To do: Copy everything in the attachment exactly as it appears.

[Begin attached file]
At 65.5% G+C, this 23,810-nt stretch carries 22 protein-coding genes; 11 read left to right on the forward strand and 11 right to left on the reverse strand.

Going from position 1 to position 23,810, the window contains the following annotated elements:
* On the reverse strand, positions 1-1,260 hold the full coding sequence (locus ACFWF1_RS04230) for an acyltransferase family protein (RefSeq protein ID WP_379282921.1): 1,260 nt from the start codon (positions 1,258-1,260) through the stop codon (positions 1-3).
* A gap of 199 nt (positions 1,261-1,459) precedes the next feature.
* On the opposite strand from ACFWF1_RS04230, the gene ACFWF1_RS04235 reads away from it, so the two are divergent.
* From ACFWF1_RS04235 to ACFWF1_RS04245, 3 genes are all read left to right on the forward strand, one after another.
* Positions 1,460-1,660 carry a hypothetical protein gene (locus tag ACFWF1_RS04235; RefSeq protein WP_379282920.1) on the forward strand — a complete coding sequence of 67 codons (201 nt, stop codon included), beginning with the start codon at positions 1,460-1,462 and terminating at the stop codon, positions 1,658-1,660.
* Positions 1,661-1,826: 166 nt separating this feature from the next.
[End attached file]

At 65.5% G+C, this 23,810-nt stretch carries 22 protein-coding genes; 11 read left to right on the forward strand and 11 right to left on the reverse strand.

Going from position 1 to position 23,810, the window contains the following annotated elements:
* On the reverse strand, positions 1-1,260 hold the full coding sequence (locus ACFWF1_RS04230) for an acyltransferase family protein (RefSeq protein ID WP_379282921.1): 1,260 nt from the start codon (positions 1,258-1,260) through the stop codon (positions 1-3).
* A gap of 199 nt (positions 1,261-1,459) precedes the next feature.
* On the opposite strand from ACFWF1_RS04230, the gene ACFWF1_RS04235 reads away from it, so the two are divergent.
* From ACFWF1_RS04235 to ACFWF1_RS04245, 3 genes are all read left to right on the forward strand, one after another.
* Positions 1,460-1,660 carry a hypothetical protein gene (locus tag ACFWF1_RS04235; RefSeq protein WP_379282920.1) on the forward strand — a complete coding sequence of 67 codons (201 nt, stop codon included), beginning with the start codon at positions 1,460-1,462 and terminating at the stop codon, positions 1,658-1,660.
* Positions 1,661-1,826: 166 nt separating this feature from the next.